How housing traps people in unemployment

If we're to move away from using housing benefit to prop up a dysfunctional housing market, we desperately need to think much more carefully about rent levels and wages, writes Rebecca Tunstall.

Housing benefit is preventing poverty and homelessness, but propping up a dysfunctional system and hindering work incentives. We need lower housing costs to make work pay and close the unemployment trap.

The traditional role of housing policy has been to improve living conditions, but over the past 20 years policy-makers have tried to extend its impact. A report for the Joseph Rowntree Foundation shows that housing benefits, housing costs, location and options for mobility can affect job opportunities and incomes.

Housing benefit, claimed by four million households, has a positive impact on living conditions, and it is hard to see how millions of households could avoid homelessness or hardship without it. But cuts for private tenants have already meant people going without essentials, and there is widespread concern over the changes for social tenants from April.

But like many other benefits, and in combination with them, housing benefit creates an unemployment trap.

For each extra £1 in earnings, people lose 65p in Housing Benefit. Those claiming other benefits too can lose 90p in the pound or more, and the effect lasts nearly until earnings reach average levels. So unless good wages are in command, people receiving housing benefit may be no better off in than out of work.

There is a trade-off between support to prevent homelessness and deprivation on the one hand, and maintaining an incentive to work on the other. Universal Credit, to be introduced in phases from April at great organisational cost, will redesign the unemployment trap somewhat although the effects may be lost in other benefit changes.

There appears to be precious little by way out of this conundrum. That is unless you have more low-cost housing, such as that providing by councils and housing associations, which makes it markedly easier to make work pay.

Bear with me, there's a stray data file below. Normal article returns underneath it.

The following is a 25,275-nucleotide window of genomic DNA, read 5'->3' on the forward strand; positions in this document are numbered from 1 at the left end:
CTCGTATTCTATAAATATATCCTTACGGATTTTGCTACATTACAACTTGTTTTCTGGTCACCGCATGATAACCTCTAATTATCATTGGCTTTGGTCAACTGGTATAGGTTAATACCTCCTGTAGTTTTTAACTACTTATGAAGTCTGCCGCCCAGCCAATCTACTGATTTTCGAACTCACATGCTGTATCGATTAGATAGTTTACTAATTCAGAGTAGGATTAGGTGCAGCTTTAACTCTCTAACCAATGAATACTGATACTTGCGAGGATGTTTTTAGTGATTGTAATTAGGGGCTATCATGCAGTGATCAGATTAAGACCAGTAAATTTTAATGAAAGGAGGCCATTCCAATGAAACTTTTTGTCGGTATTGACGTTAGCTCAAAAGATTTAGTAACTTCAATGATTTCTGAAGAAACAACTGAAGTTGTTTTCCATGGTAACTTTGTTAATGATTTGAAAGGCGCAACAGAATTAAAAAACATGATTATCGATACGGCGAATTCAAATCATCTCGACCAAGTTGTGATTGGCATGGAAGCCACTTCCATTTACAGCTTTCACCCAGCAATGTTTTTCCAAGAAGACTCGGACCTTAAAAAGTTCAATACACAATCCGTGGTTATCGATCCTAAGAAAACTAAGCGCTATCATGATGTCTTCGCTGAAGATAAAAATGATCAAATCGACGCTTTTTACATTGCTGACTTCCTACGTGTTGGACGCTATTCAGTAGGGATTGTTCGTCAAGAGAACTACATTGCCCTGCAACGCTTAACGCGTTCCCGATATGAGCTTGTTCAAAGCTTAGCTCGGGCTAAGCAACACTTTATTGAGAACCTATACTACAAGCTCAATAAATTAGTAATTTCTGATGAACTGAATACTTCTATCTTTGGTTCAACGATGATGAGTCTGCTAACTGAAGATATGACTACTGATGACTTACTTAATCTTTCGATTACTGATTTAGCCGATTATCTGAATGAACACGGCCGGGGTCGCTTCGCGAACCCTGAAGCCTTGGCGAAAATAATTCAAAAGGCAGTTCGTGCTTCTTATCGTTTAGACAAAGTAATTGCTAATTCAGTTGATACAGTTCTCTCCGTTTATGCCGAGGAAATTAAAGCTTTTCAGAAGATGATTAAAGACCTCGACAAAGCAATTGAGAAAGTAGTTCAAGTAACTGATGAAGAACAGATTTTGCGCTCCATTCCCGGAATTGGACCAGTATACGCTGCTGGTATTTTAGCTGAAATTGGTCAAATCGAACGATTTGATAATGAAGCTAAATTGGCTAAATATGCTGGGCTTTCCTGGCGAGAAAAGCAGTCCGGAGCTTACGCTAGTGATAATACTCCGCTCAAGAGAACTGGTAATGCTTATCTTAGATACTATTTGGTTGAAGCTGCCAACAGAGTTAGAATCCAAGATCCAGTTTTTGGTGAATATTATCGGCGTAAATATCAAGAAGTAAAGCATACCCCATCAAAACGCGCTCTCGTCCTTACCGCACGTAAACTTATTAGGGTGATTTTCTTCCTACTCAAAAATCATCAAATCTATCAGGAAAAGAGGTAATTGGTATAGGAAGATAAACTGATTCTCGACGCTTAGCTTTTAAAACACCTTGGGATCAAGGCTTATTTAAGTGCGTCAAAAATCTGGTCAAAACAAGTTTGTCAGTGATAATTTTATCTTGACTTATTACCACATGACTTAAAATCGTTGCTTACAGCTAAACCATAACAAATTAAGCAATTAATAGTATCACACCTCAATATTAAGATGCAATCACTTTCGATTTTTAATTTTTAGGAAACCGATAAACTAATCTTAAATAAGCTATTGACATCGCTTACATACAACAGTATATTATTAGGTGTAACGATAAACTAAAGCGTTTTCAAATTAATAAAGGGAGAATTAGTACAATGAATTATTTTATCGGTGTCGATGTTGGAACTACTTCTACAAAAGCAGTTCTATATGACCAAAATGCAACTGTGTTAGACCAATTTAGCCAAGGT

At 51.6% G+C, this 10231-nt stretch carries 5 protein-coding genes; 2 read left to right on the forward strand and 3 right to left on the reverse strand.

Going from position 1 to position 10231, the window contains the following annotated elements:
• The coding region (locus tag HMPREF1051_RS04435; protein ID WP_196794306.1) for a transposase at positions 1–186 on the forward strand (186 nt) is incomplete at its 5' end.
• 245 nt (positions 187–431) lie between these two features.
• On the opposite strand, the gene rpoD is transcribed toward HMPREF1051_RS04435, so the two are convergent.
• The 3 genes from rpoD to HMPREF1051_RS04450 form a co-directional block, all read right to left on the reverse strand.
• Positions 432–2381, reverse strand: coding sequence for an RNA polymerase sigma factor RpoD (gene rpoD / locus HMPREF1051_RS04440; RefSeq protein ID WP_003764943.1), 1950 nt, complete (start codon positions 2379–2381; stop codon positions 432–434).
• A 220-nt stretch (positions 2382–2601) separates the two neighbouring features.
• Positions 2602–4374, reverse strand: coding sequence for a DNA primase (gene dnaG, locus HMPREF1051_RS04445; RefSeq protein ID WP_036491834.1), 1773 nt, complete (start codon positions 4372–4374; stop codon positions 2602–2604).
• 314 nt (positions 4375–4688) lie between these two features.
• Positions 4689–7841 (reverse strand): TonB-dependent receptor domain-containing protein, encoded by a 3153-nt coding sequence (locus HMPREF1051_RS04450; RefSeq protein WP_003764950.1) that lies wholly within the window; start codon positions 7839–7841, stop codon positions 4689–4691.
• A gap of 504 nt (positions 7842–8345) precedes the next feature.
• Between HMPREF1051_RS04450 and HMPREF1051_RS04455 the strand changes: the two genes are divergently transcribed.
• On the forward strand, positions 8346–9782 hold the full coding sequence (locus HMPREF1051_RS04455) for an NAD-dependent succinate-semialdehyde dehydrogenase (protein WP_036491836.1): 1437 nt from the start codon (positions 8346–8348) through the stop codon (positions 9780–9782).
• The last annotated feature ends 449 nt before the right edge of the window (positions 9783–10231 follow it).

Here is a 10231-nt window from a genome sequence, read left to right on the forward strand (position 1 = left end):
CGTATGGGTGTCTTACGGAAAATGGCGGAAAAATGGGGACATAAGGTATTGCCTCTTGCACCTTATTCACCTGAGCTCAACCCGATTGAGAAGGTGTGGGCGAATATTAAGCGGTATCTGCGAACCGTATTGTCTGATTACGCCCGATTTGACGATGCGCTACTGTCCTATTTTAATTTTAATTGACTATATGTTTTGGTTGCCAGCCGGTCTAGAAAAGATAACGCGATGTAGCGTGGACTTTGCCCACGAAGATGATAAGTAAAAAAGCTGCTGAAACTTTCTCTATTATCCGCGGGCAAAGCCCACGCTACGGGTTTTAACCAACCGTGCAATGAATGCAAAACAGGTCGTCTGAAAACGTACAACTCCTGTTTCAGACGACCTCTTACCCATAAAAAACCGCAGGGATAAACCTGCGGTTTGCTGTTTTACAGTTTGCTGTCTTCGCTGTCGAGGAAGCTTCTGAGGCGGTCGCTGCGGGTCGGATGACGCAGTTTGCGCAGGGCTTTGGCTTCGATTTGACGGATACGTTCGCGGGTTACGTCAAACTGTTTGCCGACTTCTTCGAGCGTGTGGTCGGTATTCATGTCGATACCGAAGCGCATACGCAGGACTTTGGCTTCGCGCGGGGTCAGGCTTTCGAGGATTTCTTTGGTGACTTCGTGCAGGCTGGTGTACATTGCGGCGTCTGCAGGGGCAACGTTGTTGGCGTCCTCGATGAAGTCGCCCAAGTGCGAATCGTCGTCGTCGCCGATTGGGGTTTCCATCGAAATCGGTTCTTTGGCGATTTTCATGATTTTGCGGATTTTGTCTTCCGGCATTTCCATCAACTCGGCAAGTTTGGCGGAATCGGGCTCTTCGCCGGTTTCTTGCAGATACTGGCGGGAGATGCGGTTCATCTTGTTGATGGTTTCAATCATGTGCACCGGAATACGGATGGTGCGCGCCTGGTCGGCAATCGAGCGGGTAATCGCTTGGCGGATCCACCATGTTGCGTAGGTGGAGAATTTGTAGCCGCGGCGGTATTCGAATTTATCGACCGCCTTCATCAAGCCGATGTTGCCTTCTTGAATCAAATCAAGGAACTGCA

For a typical household, for each £10 less rent they have to pay per week, they can escape the unemployment trap by at £50 less in gross earnings. However, over the past ten years increasing numbers of those with low skills and low income prospects have been housed in higher rent private tenancies. In 2010 the average private rent in England was £150 a week, compared to council rent at £67. This has introduced a new structural difficulty in making work pay.

If regional location is seen as an attribute, it is an important contributor to a 'housing effect' on employment, since different labour markets offer very different opportunities. Evidence suggests that the ability to move home does have effects on employment, but the effects are modest, because most moves are local, and because low-paid (and often insecure) jobs may not justify taking a whole household from one end of the country to another.

Policymakers have focused concern on perceived low mobility of social tenants, part of the inspiration behind benefit reforms. It's true that these reforms encourage affected tenants to move—but to do so in a specific direction: towards cheaper areas, which are likely to have worse job opportunities. Home owners are also trapped, and no more mobile than social tenants. Research has suggested that high rates of home ownership lead to higher structural unemployment rates by preventing mobility.